During much of the day, the hallways are filled with patients, many of whom are brought in from the countryside on Red Cross buses in the morning, and returned to their small towns later in the afternoon. Every day after school, the clinic runs children’s educational programs. Small groups of 10, 11 and 12 year olds come one afternoon a week (100 children in all) to study herbal medicine, nutrition, sex education, tai chi, painting, poetry and music. There is also a group of 12 children with Down’s syndrome who come to the clinic three days a week for therapy and classes.

My week in Cuba was utterly unlike any other place I have visited. It was strangely relaxing to be in a place where there was virtually no advertising. Time seemed to stretch out while I was there, and I was able to accomplish more in a week than I would have in two or three weeks elsewhere. I realized later: there were no distractions. Life in Cuba is very much about working and maintaining friendships-in other words, it is about people. I was surprised that, despite my U.S. citizenship, I was welcomed by everyone I met, literally, with hugs and kisses.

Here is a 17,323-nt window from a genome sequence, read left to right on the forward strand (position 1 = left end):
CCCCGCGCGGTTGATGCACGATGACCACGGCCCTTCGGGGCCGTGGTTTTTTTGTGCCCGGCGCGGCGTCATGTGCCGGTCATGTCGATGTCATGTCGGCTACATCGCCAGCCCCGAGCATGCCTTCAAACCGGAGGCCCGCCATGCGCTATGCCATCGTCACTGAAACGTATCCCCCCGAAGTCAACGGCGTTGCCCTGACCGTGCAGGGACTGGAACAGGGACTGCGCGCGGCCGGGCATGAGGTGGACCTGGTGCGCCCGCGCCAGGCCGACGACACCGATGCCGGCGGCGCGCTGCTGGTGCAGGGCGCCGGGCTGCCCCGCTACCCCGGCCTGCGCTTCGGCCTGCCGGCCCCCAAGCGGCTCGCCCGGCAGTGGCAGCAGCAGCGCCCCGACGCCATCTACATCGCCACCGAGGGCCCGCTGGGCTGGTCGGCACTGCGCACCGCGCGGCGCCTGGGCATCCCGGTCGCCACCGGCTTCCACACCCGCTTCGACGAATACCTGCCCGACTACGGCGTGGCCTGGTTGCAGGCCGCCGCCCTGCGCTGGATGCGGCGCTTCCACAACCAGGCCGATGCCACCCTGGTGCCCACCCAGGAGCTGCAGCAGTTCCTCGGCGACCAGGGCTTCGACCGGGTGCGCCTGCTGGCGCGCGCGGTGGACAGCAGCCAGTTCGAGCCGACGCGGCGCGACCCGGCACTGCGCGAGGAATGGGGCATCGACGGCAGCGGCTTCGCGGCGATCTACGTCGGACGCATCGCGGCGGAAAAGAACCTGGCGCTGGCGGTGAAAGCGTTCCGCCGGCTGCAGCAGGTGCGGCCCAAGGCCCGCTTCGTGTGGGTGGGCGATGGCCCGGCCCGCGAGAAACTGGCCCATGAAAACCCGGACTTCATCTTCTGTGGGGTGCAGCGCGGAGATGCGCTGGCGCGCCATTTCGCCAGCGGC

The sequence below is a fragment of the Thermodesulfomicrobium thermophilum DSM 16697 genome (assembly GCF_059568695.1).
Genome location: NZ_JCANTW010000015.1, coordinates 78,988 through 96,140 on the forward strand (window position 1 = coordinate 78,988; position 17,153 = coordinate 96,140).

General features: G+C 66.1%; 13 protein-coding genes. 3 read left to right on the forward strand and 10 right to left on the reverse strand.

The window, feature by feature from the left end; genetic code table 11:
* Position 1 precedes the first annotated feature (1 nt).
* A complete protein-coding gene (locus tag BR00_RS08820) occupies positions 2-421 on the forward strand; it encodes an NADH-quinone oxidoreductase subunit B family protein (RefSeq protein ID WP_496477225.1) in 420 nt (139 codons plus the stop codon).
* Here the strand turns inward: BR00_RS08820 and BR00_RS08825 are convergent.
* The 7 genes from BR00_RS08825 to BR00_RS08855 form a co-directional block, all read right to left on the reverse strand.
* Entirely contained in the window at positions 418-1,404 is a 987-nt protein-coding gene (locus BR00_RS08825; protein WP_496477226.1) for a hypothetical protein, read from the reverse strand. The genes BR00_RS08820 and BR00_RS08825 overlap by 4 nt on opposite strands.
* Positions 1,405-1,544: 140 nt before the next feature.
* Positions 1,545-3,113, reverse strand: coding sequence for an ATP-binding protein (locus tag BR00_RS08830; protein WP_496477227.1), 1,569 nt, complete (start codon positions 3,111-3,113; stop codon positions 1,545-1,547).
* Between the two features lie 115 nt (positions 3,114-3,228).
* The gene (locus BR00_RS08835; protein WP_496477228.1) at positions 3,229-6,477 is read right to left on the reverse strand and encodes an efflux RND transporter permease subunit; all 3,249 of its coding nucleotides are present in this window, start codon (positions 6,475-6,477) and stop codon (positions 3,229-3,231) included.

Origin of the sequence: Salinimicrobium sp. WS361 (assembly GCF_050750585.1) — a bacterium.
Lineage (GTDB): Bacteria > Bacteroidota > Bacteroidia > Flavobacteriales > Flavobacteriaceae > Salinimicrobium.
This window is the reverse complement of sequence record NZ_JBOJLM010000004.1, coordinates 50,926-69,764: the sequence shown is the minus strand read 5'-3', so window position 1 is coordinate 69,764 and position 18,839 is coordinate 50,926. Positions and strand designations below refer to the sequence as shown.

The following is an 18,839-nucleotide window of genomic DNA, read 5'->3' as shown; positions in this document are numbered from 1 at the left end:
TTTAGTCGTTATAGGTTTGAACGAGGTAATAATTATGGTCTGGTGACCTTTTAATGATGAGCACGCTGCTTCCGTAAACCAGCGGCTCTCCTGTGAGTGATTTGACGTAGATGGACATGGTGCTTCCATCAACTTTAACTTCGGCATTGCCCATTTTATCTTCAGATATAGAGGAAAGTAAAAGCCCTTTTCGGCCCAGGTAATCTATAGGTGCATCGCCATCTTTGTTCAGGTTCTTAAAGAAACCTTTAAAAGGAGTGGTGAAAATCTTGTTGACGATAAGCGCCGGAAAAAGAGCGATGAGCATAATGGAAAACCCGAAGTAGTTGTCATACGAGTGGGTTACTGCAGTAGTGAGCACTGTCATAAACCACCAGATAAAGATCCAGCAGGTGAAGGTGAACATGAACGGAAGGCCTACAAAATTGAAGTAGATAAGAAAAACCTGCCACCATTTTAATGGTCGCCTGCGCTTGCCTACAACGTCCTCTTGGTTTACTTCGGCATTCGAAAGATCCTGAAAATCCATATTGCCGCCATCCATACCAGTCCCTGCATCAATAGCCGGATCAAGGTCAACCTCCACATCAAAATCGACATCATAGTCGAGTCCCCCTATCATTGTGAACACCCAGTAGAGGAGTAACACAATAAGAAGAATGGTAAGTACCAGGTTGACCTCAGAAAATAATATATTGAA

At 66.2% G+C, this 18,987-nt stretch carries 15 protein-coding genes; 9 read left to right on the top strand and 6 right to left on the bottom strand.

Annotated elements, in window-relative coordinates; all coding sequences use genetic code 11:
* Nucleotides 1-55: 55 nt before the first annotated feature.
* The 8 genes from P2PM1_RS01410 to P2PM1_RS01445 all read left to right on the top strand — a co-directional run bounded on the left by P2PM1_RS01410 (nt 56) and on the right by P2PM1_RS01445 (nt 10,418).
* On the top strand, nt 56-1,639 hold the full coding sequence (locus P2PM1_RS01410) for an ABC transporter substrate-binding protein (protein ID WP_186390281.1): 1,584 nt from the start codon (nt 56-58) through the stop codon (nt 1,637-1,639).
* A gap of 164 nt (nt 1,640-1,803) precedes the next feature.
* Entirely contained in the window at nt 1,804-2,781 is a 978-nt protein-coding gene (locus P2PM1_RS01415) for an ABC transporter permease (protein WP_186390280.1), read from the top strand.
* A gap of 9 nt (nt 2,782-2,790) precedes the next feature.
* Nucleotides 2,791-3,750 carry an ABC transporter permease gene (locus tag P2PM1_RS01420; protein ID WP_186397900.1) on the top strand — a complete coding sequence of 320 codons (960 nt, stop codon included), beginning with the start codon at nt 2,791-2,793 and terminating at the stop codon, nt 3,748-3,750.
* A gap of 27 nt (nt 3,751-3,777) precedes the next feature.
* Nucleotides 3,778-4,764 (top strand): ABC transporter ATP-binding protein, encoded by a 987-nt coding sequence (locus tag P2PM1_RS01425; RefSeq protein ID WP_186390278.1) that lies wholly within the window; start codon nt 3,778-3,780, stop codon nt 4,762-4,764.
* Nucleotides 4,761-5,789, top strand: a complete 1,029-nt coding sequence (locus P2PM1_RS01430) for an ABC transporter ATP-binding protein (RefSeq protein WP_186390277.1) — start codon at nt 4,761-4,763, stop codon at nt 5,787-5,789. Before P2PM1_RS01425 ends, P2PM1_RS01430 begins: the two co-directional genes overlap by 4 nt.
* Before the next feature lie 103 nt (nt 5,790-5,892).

The Cuban experiment is a rich, untapped resource for those of us interested in simplifying and deepening our lives and our commitment to our work. Please feel free to contact me if you would like further information about professional travel to Cuba, or wish to make donations of books or supplies.